Suu Kyi edges toward absolute majority in Mayanmar
Myanmar’s democracy champion Aung San Suu Kyi moved closer to an absolute majority in the country’s parliament on Wednesday and has made it clear she will wield it to run the country despite a constitutional ban on her becoming president.
Suu Kyi’s opposition National League for Democracy (NLD) has won over 90 percent of the seats declared so far in the country’s lower house and over 85 percent in regional assemblies and the upper house, a triumph that will reshape the political landscape.
Under the constitution drawn up by Myanmar’s former junta, Suu Kyi is barred from the presidency because her children are foreign nationals, a clause few doubt was inserted specifically to rule her out.
But as the scale of her victory becomes clear, the Nobel peace laureate has struck an increasingly defiant tone on the charter’s attempt to limit her power. In interviews on Tuesday she made it clear she would be calling the shots for a president chosen by her party, who would have no authority. She told the BBC she would be “making all the decisions as the leader of the winning party” and Channel News Asia that the next president would have “no authority”.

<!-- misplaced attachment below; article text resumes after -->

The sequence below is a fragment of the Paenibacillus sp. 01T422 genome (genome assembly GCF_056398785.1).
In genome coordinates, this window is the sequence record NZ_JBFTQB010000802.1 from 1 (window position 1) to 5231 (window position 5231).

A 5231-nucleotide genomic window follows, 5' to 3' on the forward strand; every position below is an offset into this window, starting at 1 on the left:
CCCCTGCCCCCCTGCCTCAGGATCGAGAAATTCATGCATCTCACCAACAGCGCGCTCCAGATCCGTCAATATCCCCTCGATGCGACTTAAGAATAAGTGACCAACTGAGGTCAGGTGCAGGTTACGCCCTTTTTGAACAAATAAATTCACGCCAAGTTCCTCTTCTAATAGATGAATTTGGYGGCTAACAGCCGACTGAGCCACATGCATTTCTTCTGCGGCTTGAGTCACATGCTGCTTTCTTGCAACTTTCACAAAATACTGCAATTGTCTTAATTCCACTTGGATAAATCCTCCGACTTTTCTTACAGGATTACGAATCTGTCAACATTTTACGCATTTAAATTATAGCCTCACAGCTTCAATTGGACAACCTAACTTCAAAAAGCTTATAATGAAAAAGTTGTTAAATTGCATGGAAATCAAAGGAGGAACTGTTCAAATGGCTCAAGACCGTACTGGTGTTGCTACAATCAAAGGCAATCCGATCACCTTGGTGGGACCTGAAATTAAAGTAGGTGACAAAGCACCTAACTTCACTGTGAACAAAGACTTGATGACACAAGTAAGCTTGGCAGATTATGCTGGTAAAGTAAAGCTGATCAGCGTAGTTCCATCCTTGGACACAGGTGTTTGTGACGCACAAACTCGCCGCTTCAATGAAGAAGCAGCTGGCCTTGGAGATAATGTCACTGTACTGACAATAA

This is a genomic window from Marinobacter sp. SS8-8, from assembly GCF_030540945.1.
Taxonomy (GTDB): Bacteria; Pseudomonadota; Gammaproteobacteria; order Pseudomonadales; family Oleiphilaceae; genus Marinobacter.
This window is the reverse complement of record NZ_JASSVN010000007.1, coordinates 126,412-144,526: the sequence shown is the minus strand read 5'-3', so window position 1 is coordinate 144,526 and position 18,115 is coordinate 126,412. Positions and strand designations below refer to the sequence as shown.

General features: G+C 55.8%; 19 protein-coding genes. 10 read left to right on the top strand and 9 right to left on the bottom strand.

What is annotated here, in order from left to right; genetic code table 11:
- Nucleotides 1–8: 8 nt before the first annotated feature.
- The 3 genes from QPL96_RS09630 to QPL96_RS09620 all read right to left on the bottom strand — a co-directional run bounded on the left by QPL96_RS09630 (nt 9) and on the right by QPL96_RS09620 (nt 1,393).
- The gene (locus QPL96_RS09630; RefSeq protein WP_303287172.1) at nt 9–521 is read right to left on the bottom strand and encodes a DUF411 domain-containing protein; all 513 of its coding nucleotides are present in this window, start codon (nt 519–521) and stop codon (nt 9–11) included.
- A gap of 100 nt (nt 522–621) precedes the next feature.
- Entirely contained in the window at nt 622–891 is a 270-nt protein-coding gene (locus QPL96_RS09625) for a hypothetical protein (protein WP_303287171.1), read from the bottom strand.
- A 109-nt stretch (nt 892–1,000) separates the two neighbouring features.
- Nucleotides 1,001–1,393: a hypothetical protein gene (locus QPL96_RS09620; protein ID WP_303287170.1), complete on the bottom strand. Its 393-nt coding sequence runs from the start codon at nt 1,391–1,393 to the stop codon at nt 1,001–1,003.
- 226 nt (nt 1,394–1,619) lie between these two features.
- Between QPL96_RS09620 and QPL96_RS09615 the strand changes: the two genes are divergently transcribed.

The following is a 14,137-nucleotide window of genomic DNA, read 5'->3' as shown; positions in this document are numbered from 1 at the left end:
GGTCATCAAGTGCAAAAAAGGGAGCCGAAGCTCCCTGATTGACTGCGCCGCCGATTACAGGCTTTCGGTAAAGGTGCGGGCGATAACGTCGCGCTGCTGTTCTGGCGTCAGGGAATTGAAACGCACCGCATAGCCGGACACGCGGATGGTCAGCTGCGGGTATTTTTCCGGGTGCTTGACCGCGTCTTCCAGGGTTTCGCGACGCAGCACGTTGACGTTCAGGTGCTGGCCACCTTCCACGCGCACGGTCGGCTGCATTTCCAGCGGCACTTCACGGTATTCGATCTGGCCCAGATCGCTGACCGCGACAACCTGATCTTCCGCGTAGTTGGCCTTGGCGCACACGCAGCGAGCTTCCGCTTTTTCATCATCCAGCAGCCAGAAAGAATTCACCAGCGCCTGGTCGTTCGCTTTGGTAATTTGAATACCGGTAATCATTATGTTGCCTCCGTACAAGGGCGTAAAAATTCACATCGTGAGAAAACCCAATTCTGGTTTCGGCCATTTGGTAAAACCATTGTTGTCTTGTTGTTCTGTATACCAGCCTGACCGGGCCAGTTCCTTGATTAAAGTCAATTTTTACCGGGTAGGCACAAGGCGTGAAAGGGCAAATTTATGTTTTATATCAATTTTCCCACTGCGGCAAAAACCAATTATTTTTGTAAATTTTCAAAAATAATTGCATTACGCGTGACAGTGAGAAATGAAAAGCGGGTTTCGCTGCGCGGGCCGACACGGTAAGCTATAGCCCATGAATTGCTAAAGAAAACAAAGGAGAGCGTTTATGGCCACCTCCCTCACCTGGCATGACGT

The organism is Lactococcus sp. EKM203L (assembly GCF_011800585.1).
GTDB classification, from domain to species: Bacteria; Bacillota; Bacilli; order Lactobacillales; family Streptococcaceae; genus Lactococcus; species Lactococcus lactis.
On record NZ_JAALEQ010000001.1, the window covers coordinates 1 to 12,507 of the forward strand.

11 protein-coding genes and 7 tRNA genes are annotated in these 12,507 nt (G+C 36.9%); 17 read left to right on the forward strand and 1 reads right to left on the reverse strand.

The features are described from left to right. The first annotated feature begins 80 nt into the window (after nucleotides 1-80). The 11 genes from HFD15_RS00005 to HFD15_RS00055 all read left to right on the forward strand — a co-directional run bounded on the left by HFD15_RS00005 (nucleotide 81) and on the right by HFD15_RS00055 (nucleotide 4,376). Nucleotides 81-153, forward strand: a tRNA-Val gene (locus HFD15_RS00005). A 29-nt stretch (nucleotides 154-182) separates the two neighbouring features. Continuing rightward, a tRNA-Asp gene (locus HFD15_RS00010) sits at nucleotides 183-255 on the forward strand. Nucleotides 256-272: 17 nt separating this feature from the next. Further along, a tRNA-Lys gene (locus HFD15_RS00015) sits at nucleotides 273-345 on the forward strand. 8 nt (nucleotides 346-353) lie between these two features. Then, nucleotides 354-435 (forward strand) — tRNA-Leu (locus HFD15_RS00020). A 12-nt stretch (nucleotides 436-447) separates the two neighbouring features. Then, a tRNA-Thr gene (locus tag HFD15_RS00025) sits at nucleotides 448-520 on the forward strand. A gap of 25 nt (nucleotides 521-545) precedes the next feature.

The ruling Union Solidarity and Development Party (USDP), which was created by the junta and is led by retired soldiers, has conceded defeat in a poll that was a milestone on Myanmar’s rocky path from dictatorship to democracy.
To form Myanmar’s first democratically elected government since the early 1960s, the NLD needs to win more than two-thirds of seats that were contested in parliament.
Results so far gave Suu Kyi’s party 135 of 149 seats declared out of the 330 seats not occupied by the military in the chamber. Under the junta-crafted constitution, a quarter of the seats in both houses are unelected and reserved for the armed forces.